Use a Human Centered Design approach using Service Design.
Technologies grow faster than ever before in a world where digital has become the new norm.
Therefore a technology driven approach to strategy and product development seems evident, right?
It’s not wrong, but the most successful, profitable and durable approach puts the (future) customer or employee first - a human centered design approach using service design.
The starting point of service design is the customer. No matter what.
If you are looking for a guide that points you to the right direction, you already found it.
The needs, wishes and urges of your customer are the basis of a service design that comes up with the right solution. A human centered service design should be user centered, co-created, sequenced, validated, and of a holistic nature.
Understand the customer, develop customer-oriented services by gaining insight into the behavior, the social frame of reference and the motives of the customer.
Every stakeholder should be involved in the service design process. Create an environment in which idea sharing and feedback are encouraged.
Services should be visualized as a sequence of interrelated actions. Divide into different processes, such as pre-service, service and post-service.
Validate properly and plenty. Use rapid prototyping to gain immediate feedback from the customer. Iterate to come up with a fully validated concept.
Take the entire context of the customer process into account, from individual touch points to alternative customer journeys.
In the first phase we will set targets for our KPIs. What are your business objectives? Where do you see your company next year? And in 5 years? Take a look at your business model. Is it profitable? Is it sustainable? To answer these questions you need to evaluate your organisation as a whole. In order to do so we have created the candy canvas. This canvas maps the three dimensions of customer, company and employees in a clear and practical manner.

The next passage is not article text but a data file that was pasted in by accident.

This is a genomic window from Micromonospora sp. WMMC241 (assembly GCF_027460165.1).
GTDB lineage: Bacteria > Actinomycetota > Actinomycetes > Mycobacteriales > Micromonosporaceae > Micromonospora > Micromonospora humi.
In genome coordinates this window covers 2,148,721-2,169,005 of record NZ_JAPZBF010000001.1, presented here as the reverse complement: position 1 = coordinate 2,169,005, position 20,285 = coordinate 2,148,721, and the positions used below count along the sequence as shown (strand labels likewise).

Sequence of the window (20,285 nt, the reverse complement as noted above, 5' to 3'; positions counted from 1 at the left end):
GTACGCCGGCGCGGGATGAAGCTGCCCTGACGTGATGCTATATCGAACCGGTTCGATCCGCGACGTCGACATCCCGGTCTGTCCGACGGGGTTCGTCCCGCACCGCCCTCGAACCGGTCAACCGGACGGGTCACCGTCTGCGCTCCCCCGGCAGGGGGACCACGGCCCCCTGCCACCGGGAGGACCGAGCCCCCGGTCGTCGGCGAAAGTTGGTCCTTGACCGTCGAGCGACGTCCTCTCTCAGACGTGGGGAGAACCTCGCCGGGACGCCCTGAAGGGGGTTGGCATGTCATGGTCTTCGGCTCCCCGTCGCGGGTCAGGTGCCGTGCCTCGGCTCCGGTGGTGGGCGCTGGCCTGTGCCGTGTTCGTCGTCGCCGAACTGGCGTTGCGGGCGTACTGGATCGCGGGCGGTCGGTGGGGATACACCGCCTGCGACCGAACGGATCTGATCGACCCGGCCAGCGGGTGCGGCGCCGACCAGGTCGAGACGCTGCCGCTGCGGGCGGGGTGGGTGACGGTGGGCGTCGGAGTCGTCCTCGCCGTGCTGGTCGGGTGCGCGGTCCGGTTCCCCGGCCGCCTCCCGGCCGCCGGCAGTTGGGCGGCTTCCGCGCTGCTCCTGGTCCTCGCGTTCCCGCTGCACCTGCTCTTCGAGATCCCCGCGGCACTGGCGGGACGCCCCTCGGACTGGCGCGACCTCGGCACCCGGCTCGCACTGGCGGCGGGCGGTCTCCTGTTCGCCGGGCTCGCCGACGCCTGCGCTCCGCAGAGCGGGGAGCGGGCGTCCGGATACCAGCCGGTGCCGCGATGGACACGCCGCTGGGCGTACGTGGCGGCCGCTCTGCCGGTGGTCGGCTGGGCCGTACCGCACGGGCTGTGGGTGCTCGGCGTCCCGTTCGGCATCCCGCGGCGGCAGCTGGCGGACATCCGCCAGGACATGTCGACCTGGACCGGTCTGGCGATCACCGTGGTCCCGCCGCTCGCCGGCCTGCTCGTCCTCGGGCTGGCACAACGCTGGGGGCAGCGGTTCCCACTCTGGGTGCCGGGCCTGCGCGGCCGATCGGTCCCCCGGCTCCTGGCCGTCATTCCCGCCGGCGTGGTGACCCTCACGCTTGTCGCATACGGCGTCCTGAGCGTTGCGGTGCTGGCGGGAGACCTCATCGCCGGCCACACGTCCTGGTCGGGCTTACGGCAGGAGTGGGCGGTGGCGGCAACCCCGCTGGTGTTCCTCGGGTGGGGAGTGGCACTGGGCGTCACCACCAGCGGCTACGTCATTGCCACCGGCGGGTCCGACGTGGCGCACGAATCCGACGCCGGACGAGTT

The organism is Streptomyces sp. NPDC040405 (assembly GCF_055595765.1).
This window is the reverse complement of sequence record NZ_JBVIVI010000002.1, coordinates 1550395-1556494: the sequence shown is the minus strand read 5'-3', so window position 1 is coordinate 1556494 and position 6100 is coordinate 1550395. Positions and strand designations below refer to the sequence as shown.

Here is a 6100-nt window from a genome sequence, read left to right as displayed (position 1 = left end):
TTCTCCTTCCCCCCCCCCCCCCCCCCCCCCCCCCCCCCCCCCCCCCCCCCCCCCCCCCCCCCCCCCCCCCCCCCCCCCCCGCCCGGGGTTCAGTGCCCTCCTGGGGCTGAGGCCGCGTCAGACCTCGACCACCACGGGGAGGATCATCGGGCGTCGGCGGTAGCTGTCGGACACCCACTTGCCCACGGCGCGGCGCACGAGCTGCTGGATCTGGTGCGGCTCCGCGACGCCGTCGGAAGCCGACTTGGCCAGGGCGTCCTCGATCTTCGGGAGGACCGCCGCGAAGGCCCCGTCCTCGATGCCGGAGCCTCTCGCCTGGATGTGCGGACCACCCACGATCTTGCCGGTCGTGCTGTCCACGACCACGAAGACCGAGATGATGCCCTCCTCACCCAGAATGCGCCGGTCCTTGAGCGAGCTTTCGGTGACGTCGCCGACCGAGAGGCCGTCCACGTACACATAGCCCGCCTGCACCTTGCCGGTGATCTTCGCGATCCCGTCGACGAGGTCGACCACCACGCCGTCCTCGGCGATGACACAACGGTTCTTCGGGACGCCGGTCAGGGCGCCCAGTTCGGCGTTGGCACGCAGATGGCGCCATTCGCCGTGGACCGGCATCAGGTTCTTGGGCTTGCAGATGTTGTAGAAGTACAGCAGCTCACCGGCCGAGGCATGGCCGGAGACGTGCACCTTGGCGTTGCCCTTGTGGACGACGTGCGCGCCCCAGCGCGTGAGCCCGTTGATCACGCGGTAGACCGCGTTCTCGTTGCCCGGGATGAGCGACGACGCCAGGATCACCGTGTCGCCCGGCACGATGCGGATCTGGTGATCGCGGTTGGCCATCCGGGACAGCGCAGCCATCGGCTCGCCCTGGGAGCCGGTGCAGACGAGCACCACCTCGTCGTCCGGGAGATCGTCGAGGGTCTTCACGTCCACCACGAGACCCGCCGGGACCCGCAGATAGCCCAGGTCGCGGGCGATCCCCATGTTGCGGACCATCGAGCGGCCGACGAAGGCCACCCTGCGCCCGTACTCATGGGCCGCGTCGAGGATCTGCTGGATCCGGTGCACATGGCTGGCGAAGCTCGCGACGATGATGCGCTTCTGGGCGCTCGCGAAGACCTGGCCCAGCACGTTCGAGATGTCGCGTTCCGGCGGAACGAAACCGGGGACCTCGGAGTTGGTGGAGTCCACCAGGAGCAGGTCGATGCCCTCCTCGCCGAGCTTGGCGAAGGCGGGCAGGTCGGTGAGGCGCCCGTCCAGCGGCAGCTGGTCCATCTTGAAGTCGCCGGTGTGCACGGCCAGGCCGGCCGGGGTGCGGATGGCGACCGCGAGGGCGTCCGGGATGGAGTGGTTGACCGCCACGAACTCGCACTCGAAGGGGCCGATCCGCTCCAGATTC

Without data, you’re just another person with an opinion” - this quote by American professor W. Edwards Deming pretty much nails it. We need data to put our ideas to the test. There are plenty of ways to collect relevant data. Market research, competitor analysis, mystery shopping, observational techniques, focus groups, in-depth interviews, analytic tools, surveys, just to name a few.
The results from these are subsequently used to develop personas, fictional types of customers that we will run through the entire customer journey. Through these personas we look for emotions, happy moments, moments of truth and questions that the end user might have. This gives us a perspective of the weaknesses and strengths in the customer journey.
Ideating means brainstorming to come up with solutions - for instance through workshops. With various stakeholders we extract thoughts and ideas and plot them on a value innovation matrix. This shows us exactly what kind of product or service bears the best results based on effort and value.
To ensure that we are indeed on the right track, validation is paramount. It means checking whether the provisional product or service is in line with the goals set at the start of the service design process. Through rapid prototyping - clickable designs for instance - we can easily visualize these early results. Running multiple iterations and adjusting accordingly is necessary in order to present a fully validated concept.
We want to create a Minimum Lovable Product (MLP). A product that can be swiftly launched in the market which contains qualities that generate a feeling of delight and value towards the customer. We map everything that we learned, extracted and measured in a so-called service blueprint. It visualizes exactly what needs to be done to fulfill the needs of the customer, as well as the necessary tools and technology to get there. Additionally we create a roadmap, a go-to-market strategy and a revenue model.